[17] Queen, ‘Radio Ga Ga’

The brainchild of the producer’s producer Trevor Horn, the Buggles took this to No.1 in 1979 and invented Daft Punk in the process. It is often derided as a novelty record, but this poignant slice of early electronica broke barriers and melted video age hearts.

Oh SORRY, Roger, was ‘Radio Ga Ga’ inspired by your baby son’s infant ramblings? Silly me. Actually, Queen go a stage further and are nostalgic for good radio, not any old radio. They update their sound with the synths, but can’t resist a typical massed clapalong. Ah, it’s ok.

I’m going to record a song based on Junior’s newfound vocabulary. Entitled ‘Radio Dada’, it will be an absurdist conceptual piece railing against the bourgeoisie and the conservatism of Magic FM.

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[13] Duran Duran, ‘Skin Trade’

Like a typical Duranie of the period, Junior was indifferent to this. There was a brief slapping of the thighs at the start, yet attention soon turned to the socks. So, what made the fans desert in their droves? I don’t think it’s a bad record even now, but it was the first to miss the Top 10 in years. Maybe it’s because it had an almost intelligible lyric.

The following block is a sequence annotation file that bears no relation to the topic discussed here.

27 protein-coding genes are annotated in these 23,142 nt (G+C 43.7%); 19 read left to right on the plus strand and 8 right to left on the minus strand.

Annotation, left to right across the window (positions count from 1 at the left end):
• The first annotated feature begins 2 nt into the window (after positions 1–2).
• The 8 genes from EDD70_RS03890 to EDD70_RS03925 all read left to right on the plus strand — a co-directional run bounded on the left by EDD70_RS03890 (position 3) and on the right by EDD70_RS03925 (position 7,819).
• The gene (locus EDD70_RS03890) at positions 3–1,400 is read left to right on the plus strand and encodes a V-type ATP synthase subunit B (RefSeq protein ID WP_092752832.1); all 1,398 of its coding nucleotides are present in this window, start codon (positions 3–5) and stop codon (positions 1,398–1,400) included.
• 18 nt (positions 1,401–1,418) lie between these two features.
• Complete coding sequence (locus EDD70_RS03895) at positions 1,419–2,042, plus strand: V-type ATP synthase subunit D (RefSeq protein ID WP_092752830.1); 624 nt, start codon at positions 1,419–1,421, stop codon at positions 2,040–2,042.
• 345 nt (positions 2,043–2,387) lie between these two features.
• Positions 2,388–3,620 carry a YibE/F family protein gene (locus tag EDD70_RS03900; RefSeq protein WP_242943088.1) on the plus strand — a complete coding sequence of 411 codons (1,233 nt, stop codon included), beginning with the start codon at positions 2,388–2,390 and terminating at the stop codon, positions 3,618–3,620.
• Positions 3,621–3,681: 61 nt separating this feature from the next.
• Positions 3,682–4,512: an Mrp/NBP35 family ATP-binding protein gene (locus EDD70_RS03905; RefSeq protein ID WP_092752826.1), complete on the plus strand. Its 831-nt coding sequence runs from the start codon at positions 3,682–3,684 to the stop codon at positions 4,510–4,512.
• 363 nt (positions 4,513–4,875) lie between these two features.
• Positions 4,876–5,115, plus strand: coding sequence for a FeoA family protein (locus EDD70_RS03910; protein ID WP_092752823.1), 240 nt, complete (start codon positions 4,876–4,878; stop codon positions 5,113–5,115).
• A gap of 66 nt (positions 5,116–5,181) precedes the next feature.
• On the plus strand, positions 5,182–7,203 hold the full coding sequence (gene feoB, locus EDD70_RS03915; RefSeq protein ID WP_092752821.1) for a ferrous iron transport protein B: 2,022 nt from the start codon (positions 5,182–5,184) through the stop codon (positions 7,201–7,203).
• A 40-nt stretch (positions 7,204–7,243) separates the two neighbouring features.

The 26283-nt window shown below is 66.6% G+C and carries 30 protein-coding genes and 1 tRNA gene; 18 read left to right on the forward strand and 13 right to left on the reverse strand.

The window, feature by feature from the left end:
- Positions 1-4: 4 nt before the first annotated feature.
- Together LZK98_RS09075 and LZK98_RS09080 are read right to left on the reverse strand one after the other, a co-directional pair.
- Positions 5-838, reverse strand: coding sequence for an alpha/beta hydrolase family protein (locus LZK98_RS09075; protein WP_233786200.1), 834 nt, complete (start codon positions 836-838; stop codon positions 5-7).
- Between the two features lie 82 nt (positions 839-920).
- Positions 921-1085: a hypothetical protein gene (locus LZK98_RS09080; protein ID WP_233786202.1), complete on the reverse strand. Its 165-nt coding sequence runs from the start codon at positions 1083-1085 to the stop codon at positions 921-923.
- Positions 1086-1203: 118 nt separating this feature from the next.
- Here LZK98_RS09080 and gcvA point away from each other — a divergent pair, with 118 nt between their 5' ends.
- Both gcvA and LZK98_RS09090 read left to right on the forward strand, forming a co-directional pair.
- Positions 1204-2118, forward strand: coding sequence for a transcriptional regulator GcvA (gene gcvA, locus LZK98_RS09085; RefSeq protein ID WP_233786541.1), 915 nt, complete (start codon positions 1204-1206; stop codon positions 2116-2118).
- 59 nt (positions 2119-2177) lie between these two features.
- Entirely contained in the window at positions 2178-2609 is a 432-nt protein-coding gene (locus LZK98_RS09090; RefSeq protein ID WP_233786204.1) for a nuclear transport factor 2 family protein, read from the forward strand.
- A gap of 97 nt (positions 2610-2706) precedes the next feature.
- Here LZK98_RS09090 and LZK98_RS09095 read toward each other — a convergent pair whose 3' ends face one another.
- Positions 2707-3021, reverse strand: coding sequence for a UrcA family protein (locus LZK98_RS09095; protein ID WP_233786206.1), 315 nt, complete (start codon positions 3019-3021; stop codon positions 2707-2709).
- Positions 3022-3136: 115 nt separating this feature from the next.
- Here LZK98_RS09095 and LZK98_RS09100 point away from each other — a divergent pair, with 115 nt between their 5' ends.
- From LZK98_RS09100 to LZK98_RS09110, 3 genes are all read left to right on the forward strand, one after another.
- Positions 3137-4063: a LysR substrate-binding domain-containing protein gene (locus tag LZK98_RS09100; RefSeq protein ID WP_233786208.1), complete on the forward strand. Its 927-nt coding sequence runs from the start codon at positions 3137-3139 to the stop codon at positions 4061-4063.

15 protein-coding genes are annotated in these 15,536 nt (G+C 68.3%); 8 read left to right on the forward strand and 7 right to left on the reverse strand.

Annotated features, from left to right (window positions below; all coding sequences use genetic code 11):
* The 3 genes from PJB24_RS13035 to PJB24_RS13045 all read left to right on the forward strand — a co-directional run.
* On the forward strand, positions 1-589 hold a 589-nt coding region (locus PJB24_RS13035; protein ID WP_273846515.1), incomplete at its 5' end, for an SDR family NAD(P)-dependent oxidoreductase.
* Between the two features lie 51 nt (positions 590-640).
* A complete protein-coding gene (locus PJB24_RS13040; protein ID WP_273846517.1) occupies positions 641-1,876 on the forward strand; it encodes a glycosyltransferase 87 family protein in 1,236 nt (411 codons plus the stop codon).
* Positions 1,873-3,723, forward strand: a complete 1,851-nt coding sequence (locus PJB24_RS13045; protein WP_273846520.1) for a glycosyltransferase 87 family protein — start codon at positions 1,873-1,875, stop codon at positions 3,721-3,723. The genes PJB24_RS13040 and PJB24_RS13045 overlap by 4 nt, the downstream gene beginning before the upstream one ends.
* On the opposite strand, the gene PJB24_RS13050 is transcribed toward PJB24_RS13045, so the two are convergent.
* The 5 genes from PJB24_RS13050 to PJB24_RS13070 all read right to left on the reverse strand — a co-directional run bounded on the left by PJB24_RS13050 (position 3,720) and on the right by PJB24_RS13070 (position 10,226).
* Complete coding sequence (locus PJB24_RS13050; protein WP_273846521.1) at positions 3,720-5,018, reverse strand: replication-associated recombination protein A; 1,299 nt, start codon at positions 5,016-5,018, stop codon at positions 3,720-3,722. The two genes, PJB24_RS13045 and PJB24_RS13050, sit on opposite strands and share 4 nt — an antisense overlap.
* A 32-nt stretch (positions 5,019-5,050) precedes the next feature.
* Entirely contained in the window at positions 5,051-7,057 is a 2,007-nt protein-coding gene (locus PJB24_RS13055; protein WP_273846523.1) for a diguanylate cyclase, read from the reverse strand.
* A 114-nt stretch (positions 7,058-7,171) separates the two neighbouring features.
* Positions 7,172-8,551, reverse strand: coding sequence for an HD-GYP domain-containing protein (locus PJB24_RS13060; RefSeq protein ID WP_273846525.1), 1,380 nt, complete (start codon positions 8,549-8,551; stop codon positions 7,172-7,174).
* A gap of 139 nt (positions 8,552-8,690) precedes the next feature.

Arcadia and the Power Station diluted the fanbase and the preceding single ‘Notorious’ scraped to No.7 on comeback power alone. A-ha had nicked the girls and the CD age had come and populated the chart’s upper reaches with the more ‘serious’ artists. The biggest bands in the country were now Dire Straits and U2. Duran Duran’s fabled mix of the Sex Pistols and Chic – without the Sex Pistols and the disco joy – wasn’t cutting the ice.

So, Simon, we’ve explained the reason for this strange behaviour. Perhaps you shouldn’t have allowed all those Taylors to jump ship, and then replaced them with AMERICANS.